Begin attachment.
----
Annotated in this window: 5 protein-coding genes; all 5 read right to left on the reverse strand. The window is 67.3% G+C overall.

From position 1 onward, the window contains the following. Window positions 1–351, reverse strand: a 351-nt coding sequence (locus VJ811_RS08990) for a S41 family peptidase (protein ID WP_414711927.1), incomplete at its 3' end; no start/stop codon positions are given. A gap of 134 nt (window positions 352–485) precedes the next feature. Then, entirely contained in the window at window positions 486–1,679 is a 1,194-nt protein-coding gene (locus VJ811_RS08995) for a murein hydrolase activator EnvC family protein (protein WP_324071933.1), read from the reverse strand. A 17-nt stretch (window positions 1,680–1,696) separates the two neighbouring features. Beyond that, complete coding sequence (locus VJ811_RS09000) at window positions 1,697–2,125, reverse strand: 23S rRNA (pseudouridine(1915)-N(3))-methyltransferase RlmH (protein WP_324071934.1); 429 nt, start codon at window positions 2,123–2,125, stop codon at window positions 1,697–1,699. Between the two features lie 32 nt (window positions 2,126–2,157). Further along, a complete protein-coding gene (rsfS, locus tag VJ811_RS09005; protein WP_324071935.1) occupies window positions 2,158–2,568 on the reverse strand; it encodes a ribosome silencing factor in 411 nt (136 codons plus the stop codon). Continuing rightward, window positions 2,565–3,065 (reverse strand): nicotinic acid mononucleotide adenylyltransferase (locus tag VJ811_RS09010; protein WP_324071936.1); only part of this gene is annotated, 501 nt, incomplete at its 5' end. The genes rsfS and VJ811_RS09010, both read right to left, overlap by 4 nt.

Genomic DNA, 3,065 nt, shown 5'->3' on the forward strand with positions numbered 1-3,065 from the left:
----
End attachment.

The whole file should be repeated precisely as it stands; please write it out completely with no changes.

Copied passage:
Annotated in this window: 5 protein-coding genes; all 5 read right to left on the reverse strand. The window is 67.3% G+C overall.

From position 1 onward, the window contains the following. Window positions 1–351, reverse strand: a 351-nt coding sequence (locus VJ811_RS08990) for a S41 family peptidase (protein ID WP_414711927.1), incomplete at its 3' end; no start/stop codon positions are given. A gap of 134 nt (window positions 352–485) precedes the next feature. Then, entirely contained in the window at window positions 486–1,679 is a 1,194-nt protein-coding gene (locus VJ811_RS08995) for a murein hydrolase activator EnvC family protein (protein WP_324071933.1), read from the reverse strand. A 17-nt stretch (window positions 1,680–1,696) separates the two neighbouring features. Beyond that, complete coding sequence (locus VJ811_RS09000) at window positions 1,697–2,125, reverse strand: 23S rRNA (pseudouridine(1915)-N(3))-methyltransferase RlmH (protein WP_324071934.1); 429 nt, start codon at window positions 2,123–2,125, stop codon at window positions 1,697–1,699. Between the two features lie 32 nt (window positions 2,126–2,157). Further along, a complete protein-coding gene (rsfS, locus tag VJ811_RS09005; protein WP_324071935.1) occupies window positions 2,158–2,568 on the reverse strand; it encodes a ribosome silencing factor in 411 nt (136 codons plus the stop codon). Continuing rightward, window positions 2,565–3,065 (reverse strand): nicotinic acid mononucleotide adenylyltransferase (locus tag VJ811_RS09010; protein WP_324071936.1); only part of this gene is annotated, 501 nt, incomplete at its 5' end. The genes rsfS and VJ811_RS09010, both read right to left, overlap by 4 nt.

Genomic DNA, 3,065 nt, shown 5'->3' on the forward strand with positions numbered 1-3,065 from the left: